Increased Carbon Fixation for Chemical Production in Cyanobacteria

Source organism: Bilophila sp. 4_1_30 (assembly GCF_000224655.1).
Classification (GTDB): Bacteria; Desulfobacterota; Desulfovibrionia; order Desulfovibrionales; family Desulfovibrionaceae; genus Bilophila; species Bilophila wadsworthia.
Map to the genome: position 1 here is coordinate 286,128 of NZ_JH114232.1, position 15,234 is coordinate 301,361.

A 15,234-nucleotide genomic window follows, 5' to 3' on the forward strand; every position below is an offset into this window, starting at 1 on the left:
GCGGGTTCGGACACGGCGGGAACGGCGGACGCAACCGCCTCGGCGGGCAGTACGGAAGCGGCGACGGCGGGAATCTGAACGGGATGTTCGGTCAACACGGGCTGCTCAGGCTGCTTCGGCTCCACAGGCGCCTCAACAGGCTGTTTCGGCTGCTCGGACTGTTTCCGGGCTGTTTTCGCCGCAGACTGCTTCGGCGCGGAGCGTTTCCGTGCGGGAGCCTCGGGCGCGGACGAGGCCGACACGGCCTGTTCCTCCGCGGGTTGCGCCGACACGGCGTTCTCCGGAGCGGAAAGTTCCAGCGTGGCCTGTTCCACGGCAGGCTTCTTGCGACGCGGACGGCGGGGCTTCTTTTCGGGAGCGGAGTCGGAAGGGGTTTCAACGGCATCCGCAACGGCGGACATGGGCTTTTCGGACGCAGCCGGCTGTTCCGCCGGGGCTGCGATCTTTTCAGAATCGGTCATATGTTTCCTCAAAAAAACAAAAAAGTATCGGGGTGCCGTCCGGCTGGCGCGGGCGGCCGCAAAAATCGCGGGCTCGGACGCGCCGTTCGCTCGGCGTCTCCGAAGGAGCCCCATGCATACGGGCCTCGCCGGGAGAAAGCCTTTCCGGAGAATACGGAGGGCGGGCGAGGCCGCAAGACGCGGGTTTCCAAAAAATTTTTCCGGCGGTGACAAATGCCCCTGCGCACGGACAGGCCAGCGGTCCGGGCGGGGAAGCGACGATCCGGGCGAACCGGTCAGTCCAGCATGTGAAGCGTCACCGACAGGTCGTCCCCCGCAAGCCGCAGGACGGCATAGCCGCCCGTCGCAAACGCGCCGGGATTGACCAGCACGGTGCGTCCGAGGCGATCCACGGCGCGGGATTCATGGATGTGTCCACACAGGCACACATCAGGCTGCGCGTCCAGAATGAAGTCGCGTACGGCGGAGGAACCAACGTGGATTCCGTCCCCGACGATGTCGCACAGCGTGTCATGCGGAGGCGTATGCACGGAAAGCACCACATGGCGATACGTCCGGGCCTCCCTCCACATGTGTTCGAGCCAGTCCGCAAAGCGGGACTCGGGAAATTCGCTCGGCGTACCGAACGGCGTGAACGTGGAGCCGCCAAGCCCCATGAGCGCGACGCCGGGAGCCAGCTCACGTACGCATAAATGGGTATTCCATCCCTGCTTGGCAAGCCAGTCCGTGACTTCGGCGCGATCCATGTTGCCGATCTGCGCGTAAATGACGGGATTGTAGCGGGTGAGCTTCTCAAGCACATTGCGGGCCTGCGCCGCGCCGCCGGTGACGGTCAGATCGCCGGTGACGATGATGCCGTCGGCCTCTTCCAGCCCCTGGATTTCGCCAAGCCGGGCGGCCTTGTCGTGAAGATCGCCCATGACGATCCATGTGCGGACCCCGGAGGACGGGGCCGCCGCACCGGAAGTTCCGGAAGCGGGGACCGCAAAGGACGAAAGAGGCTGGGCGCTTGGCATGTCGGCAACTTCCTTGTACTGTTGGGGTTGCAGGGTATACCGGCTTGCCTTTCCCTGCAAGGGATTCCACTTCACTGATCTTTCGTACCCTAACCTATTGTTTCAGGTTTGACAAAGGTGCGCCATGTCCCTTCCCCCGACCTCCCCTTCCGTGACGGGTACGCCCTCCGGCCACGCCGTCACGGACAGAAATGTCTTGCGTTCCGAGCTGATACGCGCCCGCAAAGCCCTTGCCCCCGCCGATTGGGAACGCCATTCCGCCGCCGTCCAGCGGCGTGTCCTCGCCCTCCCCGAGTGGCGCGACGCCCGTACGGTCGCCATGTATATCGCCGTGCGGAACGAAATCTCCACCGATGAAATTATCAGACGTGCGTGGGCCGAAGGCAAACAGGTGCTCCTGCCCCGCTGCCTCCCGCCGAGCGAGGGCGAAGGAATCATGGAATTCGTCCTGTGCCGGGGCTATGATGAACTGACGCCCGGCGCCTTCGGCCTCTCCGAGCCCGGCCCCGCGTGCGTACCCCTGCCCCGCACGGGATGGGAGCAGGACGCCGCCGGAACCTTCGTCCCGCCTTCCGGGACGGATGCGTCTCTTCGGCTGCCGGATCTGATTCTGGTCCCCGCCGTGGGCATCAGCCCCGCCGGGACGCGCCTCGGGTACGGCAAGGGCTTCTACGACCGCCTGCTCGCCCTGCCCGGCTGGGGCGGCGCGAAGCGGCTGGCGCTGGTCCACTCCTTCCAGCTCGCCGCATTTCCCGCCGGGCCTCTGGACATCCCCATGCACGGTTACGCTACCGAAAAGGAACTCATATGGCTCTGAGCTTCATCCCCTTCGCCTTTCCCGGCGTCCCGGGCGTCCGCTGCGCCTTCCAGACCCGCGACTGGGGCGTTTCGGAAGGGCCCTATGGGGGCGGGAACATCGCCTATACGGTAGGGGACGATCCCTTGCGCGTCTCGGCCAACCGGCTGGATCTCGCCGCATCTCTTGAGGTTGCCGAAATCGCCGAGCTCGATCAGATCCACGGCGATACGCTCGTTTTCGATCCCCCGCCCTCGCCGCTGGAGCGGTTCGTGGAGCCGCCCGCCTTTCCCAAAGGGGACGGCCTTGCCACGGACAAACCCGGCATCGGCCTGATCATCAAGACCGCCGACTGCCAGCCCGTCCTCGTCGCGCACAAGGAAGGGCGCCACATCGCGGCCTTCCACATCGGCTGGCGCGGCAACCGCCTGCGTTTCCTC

Abstract: The combustion of fossil fuels has created many environmental problems, the major one, the greenhouse effect. Thus, we need solutions in order to replace fossil fuels and recycle the CO2 in the atmosphere. Renewable energies have created attention the last decades but electricity is the main energy form obtained. Photosynthetic organisms (including cyanobacteria) can be used as cell factories since they can convert solar energy to chemical energy. In addition, the requisites to grow them are few; light water, CO2 and inorganic nutrients. Cyanobacteria have been genetically engineered in order to produce numerous chemicals and fuels of human interest in direct processes. However, the amount of product obtained is still low. Increased carbon fixation in cyanobacteria results in higher production of carbon-based substances. This thesis focuses on the effects of overexpressing the native phosphoenolpyruvate carboxylase (PEPc) in the model cyanobacterium Synechocystis PCC 6803. PEPc is an essential enzyme and provides oxaloacetate, an intermediate of the tricarboxylic acid cycle (TCA cycle). The TCA cycle is involved in connecting the carbon and nitrogen metabolism in cyanobacteria. The strains were further engineered to produce ethylene and succinate, two examples of interests for the chemical and fuel industry. Strains with additional PEPc produced significantly more ethylene and succinate. Moreover, an in vitro characterization of PEPc from the cyanobacterium Synechococcus PCC 7002 was performed. The focus was on oligomerization state, kinetics and the structure of the carboxylase. This thesis demonstrates that increasing carbon fixation and discovering the bottlenecks in chemical production can lead to higher yields and gives us hope that cyanobacteria can be commercialized.